One person I know declared this as the greatest album of the year so far, by the time you get to “Terrible Warning” it’s not hard to see why. Between the layered harmonies or the infinite percussion, you can’t argue that over half way in, Living Dreams is achieving something akin to brilliance—perhaps even genius: : “And all your memories start to look the same, and all your memories start to feel the same.” I’m honestly not sure anyone is making music of such honesty, hurt and beauty all at once in this city or anywhere at this time. This is what makes this album stand out from all the others that are awaiting review on my hard drive. Riske had told me about the album throughout its production and creation, but I never could have anticipated this in any fashion. “Sleepwalk Back” is the darkest number on the entire affair and I suspect some of it is recorded backwards, if for no other reason than kicks, but also because it gives a suspiciously creepy vibe. This is a song about monsters—which isn’t a bad thing, Jad Fair once told me that there are only two kinds of songs: Love songs and Monster songs. This is a monster song. Cool.

Of note, it is the transitions between songs, whether it is footsteps in gravel or the sound of waves crashing in, between songs there are transitional environmental noises that appeal to the senses, that maintain a sense of continuity, that encourage an organic ethos. It may seem simple and subtle, but this kind of thing really ties an album together, especially if you are a music freak. “What Will You Leave” in this case, begins with waves rolling in—the entire song is sung to the surf, filled with a sensation of waves and the rolling over rolling of the ocean. This is heavily indebted to the early 70s Beach Boys, without mocking them or covering  them or even aping them—this is homage that may not have even been intentioned, nevertheless, this would have fit perfectly on Surf’s Up or Sunflower without pause. The finale of “When You Go” is as complex as the album gets, musically speaking and in regards to both percussion and syncopation. “The choir sings…we built cathedrals in the sky…I love you just the same…my heart will beat again…” So amazing, choral and beautifully delivered—it ‘s pretty unreal  actually.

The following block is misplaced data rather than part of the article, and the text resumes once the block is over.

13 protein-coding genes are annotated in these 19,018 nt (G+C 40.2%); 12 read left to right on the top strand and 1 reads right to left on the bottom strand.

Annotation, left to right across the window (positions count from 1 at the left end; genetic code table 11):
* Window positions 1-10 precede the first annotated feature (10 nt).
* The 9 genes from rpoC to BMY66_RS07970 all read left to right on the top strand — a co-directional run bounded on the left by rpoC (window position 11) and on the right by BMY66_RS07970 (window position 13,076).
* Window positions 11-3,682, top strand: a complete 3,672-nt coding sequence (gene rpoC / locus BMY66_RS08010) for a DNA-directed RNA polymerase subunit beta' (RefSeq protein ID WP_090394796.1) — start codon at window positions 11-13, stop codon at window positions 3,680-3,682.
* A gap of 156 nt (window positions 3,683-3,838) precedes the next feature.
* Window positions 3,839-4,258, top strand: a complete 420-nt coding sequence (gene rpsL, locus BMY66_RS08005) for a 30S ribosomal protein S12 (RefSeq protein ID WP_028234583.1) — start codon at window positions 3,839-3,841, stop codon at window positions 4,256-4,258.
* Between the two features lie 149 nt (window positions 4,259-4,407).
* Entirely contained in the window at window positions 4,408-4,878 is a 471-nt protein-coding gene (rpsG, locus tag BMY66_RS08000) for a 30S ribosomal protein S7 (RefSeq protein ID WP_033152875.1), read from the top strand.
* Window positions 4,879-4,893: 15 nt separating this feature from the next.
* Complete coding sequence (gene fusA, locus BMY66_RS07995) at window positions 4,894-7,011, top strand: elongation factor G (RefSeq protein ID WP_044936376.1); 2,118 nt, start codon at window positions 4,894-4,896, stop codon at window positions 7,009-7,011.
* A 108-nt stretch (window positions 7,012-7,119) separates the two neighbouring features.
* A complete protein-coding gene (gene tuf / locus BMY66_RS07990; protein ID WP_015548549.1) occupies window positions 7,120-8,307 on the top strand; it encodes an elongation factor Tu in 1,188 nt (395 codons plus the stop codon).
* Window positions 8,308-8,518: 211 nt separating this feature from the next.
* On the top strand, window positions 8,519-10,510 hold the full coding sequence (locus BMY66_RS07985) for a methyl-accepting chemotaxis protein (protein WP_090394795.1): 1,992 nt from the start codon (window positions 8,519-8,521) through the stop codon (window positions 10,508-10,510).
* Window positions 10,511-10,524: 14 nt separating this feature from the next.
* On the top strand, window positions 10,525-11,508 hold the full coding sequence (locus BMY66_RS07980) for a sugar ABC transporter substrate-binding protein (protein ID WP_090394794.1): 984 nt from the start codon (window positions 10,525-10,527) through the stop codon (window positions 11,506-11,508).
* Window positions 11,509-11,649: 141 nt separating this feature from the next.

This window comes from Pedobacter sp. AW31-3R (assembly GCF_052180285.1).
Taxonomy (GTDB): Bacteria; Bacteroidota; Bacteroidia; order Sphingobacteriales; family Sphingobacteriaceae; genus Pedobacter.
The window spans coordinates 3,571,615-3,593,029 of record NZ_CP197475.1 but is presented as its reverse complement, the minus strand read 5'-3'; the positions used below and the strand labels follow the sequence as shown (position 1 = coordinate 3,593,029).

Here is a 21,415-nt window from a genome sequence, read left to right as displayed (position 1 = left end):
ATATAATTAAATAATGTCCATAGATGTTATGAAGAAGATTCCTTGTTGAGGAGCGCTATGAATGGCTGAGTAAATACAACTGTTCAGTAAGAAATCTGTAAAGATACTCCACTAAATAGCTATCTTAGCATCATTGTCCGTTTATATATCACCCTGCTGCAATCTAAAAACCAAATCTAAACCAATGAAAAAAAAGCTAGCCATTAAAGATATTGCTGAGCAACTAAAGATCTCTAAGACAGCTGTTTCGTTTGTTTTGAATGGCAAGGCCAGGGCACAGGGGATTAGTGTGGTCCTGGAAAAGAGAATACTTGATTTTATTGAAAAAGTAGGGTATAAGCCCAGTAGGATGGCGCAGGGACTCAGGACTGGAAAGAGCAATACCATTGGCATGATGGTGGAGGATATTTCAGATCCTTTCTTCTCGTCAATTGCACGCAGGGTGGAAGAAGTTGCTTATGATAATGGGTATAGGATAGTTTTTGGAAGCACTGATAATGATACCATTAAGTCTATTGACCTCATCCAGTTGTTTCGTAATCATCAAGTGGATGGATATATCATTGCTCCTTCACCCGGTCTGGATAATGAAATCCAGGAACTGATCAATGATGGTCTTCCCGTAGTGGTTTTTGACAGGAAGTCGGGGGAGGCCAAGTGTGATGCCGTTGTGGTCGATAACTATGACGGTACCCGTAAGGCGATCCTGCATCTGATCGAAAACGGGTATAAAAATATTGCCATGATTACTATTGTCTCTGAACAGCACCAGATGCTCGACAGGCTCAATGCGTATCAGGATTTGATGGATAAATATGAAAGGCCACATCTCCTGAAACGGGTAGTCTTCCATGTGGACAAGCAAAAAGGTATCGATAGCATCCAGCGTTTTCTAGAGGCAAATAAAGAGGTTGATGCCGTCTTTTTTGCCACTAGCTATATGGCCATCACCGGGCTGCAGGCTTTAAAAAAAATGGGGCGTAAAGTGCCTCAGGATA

It reads like a finale, an end cap for a masterpiece—and that’s what Living Dreams is, it’s a true achievement. It’s possibly the best album of the year. No, I’m calling it now. This is my favorite album of the year, because it grabbed my freaking soul and shook it for good. This album stole me so far further than any other. It was in the right place at the right time.

Now after you have listened to the album, treat yourself to something special tonight and get yourself to Crescent Ballroom. There Is Danger will be playing tonight with an amazing supporting lineup featuring Danger Paul and the Psychedelephants, Of The Painted Choir and Northern Hustle! The show is only $5, doors open at 7pm, music kicks your ass at 8pm. What the hell else have you got going on tonight to make up for missing this? I’ve never seen half the lineup live and I’ve written about all of them, so I HAVE to be there. If you absolutely can’t make it tonight, you may want to clear your plans for Sunday, August 18th when Crescent hosts “A Collaboration between Tobie Milford Quartet, There Is Danger and Underground Cities.”

Poster by Nicole Parasida